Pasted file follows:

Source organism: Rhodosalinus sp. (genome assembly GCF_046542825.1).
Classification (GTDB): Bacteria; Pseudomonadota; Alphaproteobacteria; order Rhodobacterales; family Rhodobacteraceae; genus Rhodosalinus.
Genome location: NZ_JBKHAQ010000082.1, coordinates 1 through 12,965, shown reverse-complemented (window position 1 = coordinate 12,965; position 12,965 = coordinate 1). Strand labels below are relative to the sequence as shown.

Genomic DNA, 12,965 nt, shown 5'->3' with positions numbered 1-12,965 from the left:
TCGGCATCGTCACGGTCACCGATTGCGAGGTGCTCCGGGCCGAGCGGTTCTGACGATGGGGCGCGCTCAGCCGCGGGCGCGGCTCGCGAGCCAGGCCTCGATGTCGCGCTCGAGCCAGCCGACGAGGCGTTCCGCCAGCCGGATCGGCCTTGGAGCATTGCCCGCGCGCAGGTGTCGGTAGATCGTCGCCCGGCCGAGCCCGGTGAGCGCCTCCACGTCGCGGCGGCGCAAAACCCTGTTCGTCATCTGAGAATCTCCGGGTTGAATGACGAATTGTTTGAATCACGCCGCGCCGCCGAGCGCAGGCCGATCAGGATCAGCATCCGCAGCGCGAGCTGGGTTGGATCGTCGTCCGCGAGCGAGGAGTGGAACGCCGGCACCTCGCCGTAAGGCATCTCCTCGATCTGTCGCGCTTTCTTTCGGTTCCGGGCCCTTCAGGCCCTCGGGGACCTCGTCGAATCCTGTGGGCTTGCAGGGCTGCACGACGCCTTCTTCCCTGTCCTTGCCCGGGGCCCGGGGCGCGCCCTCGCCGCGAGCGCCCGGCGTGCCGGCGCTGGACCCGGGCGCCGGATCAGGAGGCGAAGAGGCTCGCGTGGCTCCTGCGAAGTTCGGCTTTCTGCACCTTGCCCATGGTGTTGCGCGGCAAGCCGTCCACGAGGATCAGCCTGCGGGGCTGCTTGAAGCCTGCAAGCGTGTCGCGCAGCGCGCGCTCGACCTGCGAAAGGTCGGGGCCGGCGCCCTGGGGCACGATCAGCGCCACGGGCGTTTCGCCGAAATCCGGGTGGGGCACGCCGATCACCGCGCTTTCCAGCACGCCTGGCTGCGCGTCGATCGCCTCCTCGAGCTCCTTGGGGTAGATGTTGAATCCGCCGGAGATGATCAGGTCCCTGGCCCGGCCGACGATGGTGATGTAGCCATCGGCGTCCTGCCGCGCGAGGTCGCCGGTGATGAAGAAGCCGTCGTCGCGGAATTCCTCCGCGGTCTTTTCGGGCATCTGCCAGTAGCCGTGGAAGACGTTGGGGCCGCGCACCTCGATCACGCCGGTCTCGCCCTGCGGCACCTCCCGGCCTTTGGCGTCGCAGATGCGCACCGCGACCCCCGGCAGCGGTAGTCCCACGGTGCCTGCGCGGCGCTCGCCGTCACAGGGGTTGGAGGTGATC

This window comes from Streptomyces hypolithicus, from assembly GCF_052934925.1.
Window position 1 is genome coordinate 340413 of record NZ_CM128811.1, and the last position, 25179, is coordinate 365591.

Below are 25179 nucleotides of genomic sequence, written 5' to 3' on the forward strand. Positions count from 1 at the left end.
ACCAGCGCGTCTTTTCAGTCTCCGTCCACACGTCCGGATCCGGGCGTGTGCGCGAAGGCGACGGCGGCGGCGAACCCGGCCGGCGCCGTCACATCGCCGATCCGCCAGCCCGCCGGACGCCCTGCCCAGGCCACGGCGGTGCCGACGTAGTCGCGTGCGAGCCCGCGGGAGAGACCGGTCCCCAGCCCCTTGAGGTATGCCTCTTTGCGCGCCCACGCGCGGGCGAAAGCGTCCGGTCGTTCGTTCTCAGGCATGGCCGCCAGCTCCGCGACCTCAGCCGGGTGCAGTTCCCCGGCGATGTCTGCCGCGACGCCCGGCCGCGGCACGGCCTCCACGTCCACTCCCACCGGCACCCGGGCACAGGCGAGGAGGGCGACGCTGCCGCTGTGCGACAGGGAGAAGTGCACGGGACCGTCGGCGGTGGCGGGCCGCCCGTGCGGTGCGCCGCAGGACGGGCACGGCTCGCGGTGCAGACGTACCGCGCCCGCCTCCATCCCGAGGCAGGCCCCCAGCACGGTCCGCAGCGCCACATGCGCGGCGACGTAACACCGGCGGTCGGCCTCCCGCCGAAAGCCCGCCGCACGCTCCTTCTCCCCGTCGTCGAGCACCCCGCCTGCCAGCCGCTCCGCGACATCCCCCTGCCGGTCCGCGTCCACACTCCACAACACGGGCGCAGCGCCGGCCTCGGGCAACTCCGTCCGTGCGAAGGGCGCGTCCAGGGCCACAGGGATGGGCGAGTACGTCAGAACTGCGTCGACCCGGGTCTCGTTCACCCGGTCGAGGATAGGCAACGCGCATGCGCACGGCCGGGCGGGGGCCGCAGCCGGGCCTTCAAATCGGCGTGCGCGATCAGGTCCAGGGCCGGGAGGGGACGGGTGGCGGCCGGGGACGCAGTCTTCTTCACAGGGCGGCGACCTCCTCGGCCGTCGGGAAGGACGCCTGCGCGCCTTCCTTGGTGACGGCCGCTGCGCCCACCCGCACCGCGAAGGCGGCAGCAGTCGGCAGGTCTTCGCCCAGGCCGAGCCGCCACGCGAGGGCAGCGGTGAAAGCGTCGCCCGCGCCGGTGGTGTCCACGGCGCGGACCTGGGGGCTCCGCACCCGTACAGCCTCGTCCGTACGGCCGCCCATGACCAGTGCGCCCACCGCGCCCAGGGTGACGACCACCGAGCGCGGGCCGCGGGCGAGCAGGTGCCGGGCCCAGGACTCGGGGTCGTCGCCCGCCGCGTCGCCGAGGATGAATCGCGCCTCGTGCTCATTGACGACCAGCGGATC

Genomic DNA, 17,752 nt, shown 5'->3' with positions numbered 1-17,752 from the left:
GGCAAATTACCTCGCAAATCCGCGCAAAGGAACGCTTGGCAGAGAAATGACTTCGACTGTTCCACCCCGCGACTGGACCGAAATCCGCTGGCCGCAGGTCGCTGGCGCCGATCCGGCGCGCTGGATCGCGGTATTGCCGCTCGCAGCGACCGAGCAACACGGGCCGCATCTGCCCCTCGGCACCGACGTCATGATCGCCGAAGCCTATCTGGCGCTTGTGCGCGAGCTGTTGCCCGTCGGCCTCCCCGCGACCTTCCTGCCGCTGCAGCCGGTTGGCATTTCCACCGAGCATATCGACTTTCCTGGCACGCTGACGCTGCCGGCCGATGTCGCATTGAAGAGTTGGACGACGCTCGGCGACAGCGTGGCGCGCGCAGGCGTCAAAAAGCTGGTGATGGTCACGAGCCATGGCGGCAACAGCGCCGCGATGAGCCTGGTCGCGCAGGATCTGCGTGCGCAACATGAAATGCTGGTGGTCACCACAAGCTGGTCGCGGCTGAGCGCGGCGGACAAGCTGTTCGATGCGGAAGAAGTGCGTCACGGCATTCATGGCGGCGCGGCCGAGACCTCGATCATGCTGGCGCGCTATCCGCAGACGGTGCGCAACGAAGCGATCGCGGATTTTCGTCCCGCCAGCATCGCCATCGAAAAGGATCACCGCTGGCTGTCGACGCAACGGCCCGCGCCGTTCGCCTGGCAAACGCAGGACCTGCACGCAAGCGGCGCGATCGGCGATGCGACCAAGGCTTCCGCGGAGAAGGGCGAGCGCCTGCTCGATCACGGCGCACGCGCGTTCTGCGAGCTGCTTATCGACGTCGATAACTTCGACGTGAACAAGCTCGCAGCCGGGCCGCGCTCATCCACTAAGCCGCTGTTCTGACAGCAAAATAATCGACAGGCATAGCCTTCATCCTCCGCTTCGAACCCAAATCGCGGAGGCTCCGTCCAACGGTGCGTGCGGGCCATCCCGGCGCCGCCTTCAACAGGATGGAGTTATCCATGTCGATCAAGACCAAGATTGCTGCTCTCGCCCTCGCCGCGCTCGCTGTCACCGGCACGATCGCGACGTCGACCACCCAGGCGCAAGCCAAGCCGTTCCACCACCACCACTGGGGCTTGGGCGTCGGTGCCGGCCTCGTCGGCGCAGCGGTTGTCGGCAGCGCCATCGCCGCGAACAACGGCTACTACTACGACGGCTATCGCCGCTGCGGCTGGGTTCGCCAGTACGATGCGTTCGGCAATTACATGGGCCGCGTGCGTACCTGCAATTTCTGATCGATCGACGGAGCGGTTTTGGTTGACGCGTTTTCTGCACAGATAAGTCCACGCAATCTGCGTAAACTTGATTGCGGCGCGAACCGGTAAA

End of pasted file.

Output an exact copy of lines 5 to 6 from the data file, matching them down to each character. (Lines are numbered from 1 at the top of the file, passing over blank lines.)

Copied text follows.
TCGGCATCGTCACGGTCACCGATTGCGAGGTGCTCCGGGCCGAGCGGTTCTGACGATGGGGCGCGCTCAGCCGCGGGCGCGGCTCGCGAGCCAGGCCTCGATGTCGCGCTCGAGCCAGCCGACGAGGCGTTCCGCCAGCCGGATCGGCCTTGGAGCATTGCCCGCGCGCAGGTGTCGGTAGATCGTCGCCCGGCCGAGCCCGGTGAGCGCCTCCACGTCGCGGCGGCGCAAAACCCTGTTCGTCATCTGAGAATCTCCGGGTTGAATGACGAATTGTTTGAATCACGCCGCGCCGCCGAGCGCAGGCCGATCAGGATCAGCATCCGCAGCGCGAGCTGGGTTGGATCGTCGTCCGCGAGCGAGGAGTGGAACGCCGGCACCTCGCCGTAAGGCATCTCCTCGATCTGTCGCGCTTTCTTTCGGTTCCGGGCCCTTCAGGCCCTCGGGGACCTCGTCGAATCCTGTGGGCTTGCAGGGCTGCACGACGCCTTCTTCCCTGTCCTTGCCCGGGGCCCGGGGCGCGCCCTCGCCGCGAGCGCCCGGCGTGCCGGCGCTGGACCCGGGCGCCGGATCAGGAGGCGAAGAGGCTCGCGTGGCTCCTGCGAAGTTCGGCTTTCTGCACCTTGCCCATGGTGTTGCGCGGCAAGCCGTCCACGAGGATCAGCCTGCGGGGCTGCTTGAAGCCTGCAAGCGTGTCGCGCAGCGCGCGCTCGACCTGCGAAAGGTCGGGGCCGGCGCCCTGGGGCACGATCAGCGCCACGGGCGTTTCGCCGAAATCCGGGTGGGGCACGCCGATCACCGCGCTTTCCAGCACGCCTGGCTGCGCGTCGATCGCCTCCTCGAGCTCCTTGGGGTAGATGTTGAATCCGCCGGAGATGATCAGGTCCCTGGCCCGGCCGACGATGGTGATGTAGCCATCGGCGTCCTGCCGCGCGAGGTCGCCGGTGATGAAGAAGCCGTCGTCGCGGAATTCCTCCGCGGTCTTTTCGGGCATCTGCCAGTAGCCGTGGAAGACGTTGGGGCCGCGCACCTCGATCACGCCGGTCTCGCCCTGCGGCACCTCCCGGCCTTTGGCGTCGCAGATGCGCACCGCGACCCCCGGCAGCGGTAGTCCCACGGTGCCTGCGCGGCGCTCGCCGTCACAGGGGTTGGAGGTGATC

This window comes from Streptomyces hypolithicus, from assembly GCF_052934925.1.